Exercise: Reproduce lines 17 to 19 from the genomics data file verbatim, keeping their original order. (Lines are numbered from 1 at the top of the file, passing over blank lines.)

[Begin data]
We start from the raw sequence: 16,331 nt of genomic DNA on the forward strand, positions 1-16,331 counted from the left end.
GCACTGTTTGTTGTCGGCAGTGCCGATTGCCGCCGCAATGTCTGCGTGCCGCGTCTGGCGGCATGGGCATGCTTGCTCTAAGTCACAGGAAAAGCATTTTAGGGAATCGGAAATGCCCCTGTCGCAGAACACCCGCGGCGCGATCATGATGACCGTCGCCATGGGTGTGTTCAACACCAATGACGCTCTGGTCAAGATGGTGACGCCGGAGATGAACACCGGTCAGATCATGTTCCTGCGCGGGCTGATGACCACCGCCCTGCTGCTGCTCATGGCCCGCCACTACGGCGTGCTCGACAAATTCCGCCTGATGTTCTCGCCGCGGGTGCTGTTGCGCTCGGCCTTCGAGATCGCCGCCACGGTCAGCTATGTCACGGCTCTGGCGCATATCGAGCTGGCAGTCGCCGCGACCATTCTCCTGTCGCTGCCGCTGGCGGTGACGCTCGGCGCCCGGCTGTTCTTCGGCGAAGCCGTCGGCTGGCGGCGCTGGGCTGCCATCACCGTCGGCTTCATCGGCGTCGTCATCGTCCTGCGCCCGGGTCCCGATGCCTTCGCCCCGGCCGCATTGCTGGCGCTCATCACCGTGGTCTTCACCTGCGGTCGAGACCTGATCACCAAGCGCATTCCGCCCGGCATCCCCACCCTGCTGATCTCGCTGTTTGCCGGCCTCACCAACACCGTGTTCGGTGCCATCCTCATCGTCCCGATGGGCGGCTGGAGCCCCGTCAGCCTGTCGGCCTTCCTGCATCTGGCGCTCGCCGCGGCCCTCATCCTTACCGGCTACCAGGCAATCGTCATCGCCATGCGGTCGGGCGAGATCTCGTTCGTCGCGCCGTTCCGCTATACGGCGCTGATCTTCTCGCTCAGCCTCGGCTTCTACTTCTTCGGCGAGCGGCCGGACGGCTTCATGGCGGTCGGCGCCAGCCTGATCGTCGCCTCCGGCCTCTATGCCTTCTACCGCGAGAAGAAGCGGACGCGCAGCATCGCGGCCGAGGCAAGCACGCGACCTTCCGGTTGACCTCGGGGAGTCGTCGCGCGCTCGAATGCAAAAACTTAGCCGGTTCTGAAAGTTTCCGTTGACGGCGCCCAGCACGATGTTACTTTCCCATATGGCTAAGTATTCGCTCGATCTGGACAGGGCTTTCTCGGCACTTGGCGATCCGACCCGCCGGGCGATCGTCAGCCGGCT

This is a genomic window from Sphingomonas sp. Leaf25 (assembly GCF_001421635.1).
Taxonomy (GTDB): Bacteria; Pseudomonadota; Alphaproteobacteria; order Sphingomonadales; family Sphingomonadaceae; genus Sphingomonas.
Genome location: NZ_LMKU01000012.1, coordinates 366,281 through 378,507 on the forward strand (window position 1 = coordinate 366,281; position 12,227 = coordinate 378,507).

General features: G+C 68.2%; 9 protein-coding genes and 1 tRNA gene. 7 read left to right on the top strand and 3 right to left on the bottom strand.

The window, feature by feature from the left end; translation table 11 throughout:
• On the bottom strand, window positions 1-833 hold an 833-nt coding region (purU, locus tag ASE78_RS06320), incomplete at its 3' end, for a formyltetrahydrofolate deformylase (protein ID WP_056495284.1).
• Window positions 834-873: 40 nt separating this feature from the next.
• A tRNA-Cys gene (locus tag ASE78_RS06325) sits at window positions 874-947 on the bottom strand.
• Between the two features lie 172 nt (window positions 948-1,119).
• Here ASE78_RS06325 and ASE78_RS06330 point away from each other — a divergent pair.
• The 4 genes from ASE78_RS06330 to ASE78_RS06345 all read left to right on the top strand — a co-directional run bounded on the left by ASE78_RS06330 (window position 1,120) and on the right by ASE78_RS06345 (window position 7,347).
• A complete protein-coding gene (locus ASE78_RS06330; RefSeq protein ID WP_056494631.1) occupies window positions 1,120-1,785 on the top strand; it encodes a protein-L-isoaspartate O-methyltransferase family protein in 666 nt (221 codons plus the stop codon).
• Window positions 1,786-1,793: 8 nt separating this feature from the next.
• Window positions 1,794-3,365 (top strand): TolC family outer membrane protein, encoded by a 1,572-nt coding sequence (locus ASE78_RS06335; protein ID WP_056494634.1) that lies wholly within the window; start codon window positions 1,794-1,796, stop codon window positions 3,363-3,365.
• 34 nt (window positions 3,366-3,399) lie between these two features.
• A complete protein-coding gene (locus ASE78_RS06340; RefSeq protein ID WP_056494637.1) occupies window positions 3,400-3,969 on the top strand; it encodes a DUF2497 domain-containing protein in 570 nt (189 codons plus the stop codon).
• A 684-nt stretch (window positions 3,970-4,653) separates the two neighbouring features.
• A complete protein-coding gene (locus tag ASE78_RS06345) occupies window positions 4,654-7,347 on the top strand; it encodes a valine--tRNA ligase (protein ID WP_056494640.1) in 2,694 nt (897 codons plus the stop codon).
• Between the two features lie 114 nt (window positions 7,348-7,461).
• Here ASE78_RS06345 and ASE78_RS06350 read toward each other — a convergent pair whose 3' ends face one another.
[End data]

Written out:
• 34 nt (window positions 3,366-3,399) lie between these two features.
• A complete protein-coding gene (locus ASE78_RS06340; RefSeq protein ID WP_056494637.1) occupies window positions 3,400-3,969 on the top strand; it encodes a DUF2497 domain-containing protein in 570 nt (189 codons plus the stop codon).
• A 684-nt stretch (window positions 3,970-4,653) separates the two neighbouring features.